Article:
Morris is a blatant body-watcher, entranced by the human form in all its naked-apeness. He profits from his studies by producing pop works that combine some fact, some crack-fact, and a lot of what used to be called "pious pornography." Because he is a clever writer, because he writes about human behavior, and because he is not at all unhappy being found out on a limb, he commands and gets attention. Thus, Bodywatching, a brow-to-toe study of human parts and appendages, their uses and abuses in cultures now and then. A lot of this is tim, a lot borrowed from his previous, less opinionated study of human gestures (Manwatching). We learn about the head roils, the brow knits, the earlobe touches which come with universal or particular meanings. Touch an earlobe as you face a man in Italy, we are told, and it will be interpreted as an accusation of effeminacy—the guy should be wearing an earring. In Portugal, the same gesture means something delicious, from girls to food. Then there are the historical bits. Morris describes exactly how the feet of well-born Chinese girls were bound and how the resulting size and shape, called the Golden Venus, took on erotic meaning. His discussion of spittle is interesting, too. The association of saliva with the soul meant that spittle could be a reverential offering to the gods. Later, spitting was used to ward off the Evil Eye and generalized as an opprobrious gesture toward anyone undesirable. But beware. Some origins and explanations smack of Morris Just-So stories: that breasts are substitute buttocks, for example, or that man may have gone through an aquatic phase (one explanation for our protuberant noses). Even the anatomical/medical facts aren't always right. Not all head or chin hair would grow to record lengths if never cut. And the principal cause of tooth decay is not the bacteria named, but a certain streptococcal species. If the examples chosen suggest interesting topics but caveat emptor, fine. In addition, most of the body parts described here have sexual connotations (e.g., breasts, buttocks, legs, mouths), and here Morris the Macho reigns supreme: he is much more focused on female anatomy and interpretations, playing hard on the theme of women as submissive, helpless, virginal and nurturing than on his heap-big male hunter and protector. So expect many women to react with arms akimbo, if not chin stuck out. For the rest, keep your eyes wide open and be prepared to smile, frown, and hardly ever yawn.

Pub Date: Nov. 1, 1985

ISBN: 0586202749

Page Count: 256

Publisher: Crown

Review Posted Online: May 21, 2012

Kirkus Reviews Issue: Oct. 15, 1985

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Analyzing his craft, a careful craftsman urges with Thoreauvian conviction that writers should simplify, simplify, simplify.


New York Times columnist and editorial board member delivers a slim book for aspiring writers, offering saws and sense, wisdom and waggery, biases and biting sarcasm.

Klinkenborg (Timothy; or, Notes of an Abject Reptile, 2006), who’s taught for decades, endeavors to keep things simple in his prose, and he urges other writers to do the same. (Note: He despises abuses of the word as, as he continually reminds readers.) In the early sections, the author ignores traditional paragraphing so that the text resembles a long free-verse poem. He urges readers to use short, clear sentences and to make sure each one is healthy before moving on; notes that it’s acceptable to start sentences with and and but; sees benefits in diagramming sentences; stresses that all writing is revision; periodically blasts the formulaic writing that many (most?) students learn in school; argues that knowing where you’re headed before you begin might be good for a vacation, but not for a piece of writing; and believes that writers must trust readers more, and trust themselves. Most of Klinkenborg’s advice is neither radical nor especially profound (“Turn to the poets. / Learn from them”), and the text suffers from a corrosive fallacy: that if his strategies work for him they will work for all. The final fifth of the text includes some passages from writers he admires (McPhee, Oates, Cheever) and some of his students’ awkward sentences, which he treats analytically but sometimes with a surprising sarcasm that veers near meanness. He includes examples of students’ dangling modifiers, malapropisms, errors of pronoun agreement, wordiness and other mistakes.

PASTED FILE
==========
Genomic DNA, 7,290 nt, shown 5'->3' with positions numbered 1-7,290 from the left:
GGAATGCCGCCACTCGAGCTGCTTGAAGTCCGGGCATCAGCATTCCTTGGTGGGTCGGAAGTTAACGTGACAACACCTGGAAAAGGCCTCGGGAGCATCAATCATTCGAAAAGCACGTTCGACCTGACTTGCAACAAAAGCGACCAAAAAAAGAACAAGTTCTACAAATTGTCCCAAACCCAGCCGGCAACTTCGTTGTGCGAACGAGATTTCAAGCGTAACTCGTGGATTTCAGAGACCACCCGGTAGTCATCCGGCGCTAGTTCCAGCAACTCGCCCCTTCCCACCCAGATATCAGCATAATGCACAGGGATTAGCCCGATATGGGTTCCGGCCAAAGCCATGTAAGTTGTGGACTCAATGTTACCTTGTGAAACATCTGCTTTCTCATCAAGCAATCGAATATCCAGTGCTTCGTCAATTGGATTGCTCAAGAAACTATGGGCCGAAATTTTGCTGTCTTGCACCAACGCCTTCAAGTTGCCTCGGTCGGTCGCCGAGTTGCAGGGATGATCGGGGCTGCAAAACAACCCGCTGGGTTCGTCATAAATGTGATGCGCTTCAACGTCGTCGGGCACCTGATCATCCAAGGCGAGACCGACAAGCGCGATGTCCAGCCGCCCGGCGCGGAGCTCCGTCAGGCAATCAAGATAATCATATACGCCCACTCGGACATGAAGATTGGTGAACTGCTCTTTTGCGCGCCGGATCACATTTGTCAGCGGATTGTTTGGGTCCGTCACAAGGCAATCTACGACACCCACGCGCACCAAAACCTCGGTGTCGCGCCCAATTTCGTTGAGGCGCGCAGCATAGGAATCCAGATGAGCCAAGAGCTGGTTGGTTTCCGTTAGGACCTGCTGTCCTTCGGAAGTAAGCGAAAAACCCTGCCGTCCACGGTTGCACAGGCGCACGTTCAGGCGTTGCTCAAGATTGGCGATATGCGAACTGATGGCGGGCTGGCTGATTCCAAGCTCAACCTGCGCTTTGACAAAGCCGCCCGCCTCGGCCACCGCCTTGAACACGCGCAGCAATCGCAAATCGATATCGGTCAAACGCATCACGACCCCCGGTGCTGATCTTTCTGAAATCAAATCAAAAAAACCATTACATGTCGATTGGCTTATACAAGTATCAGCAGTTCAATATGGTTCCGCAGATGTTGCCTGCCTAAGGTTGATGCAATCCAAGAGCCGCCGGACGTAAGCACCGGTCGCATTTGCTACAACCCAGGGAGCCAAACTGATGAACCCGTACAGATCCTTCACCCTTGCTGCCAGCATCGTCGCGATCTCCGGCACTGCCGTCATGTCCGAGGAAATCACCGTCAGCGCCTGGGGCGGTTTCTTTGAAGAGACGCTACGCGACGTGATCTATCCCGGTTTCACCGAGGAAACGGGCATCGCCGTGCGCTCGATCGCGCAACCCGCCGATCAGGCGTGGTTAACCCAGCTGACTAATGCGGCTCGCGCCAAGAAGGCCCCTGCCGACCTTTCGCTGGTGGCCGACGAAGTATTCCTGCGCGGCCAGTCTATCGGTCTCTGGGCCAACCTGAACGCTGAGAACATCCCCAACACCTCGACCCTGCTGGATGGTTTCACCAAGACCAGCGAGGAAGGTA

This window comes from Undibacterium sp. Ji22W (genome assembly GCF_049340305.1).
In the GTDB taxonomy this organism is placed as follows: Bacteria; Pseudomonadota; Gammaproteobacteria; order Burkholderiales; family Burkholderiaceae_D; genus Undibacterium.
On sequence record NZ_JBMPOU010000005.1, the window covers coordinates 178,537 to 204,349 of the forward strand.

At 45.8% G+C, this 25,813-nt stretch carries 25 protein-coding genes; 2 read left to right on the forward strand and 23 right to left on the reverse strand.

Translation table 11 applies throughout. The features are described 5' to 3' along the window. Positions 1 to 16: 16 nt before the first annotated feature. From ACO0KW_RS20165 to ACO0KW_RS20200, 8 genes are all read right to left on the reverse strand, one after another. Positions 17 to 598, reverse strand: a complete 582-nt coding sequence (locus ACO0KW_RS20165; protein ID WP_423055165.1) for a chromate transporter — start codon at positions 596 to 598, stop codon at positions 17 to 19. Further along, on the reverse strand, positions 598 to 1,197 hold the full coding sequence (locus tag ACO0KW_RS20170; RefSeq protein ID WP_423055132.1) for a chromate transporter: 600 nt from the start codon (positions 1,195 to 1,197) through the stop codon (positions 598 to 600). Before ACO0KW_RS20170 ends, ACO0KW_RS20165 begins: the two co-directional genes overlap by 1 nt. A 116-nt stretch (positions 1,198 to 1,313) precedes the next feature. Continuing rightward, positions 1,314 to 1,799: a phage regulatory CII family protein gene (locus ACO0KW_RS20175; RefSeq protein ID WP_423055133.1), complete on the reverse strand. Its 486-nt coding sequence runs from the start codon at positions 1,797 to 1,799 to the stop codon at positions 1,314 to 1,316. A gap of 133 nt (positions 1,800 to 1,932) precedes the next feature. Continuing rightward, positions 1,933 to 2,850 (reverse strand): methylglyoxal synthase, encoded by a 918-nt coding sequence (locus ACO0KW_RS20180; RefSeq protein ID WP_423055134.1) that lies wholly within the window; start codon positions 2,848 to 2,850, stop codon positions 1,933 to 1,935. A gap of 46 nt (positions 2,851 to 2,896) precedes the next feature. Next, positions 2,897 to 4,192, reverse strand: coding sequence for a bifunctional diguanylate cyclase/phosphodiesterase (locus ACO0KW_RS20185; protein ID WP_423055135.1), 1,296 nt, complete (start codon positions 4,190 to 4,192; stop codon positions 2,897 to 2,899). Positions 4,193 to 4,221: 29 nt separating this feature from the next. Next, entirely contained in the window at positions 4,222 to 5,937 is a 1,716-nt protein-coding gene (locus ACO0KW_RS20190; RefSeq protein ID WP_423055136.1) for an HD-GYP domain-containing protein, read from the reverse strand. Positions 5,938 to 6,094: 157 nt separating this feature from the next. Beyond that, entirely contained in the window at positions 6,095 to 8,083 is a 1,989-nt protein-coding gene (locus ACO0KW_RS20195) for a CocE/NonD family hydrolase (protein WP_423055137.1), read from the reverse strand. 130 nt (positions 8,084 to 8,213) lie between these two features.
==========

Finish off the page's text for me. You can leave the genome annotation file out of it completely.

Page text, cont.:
Analyzing his craft, a careful craftsman urges with Thoreauvian conviction that writers should simplify, simplify, simplify.

Pub Date: Aug. 7, 2012

ISBN: 978-0-307-26634-7

Page Count: 224

Publisher: Knopf

Review Posted Online: May 14, 2012

Kirkus Reviews Issue: June 15, 2012

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Stricter than, say, Bergen Evans or W3 ("disinterested" means impartial — period), Strunk is in the last analysis...



Privately published by Strunk of Cornell in 1918 and revised by his student E. B. White in 1959, that "little book" is back again with more White updatings.

Stricter than, say, Bergen Evans or W3 ("disinterested" means impartial — period), Strunk is in the last analysis (whoops — "A bankrupt expression") a unique guide (which means "without like or equal").

Pub Date: May 15, 1972

ISBN: 0205632645

Page Count: 105

Publisher: Macmillan

Review Posted Online: Oct. 28, 2011

Kirkus Reviews Issue: May 1, 1972

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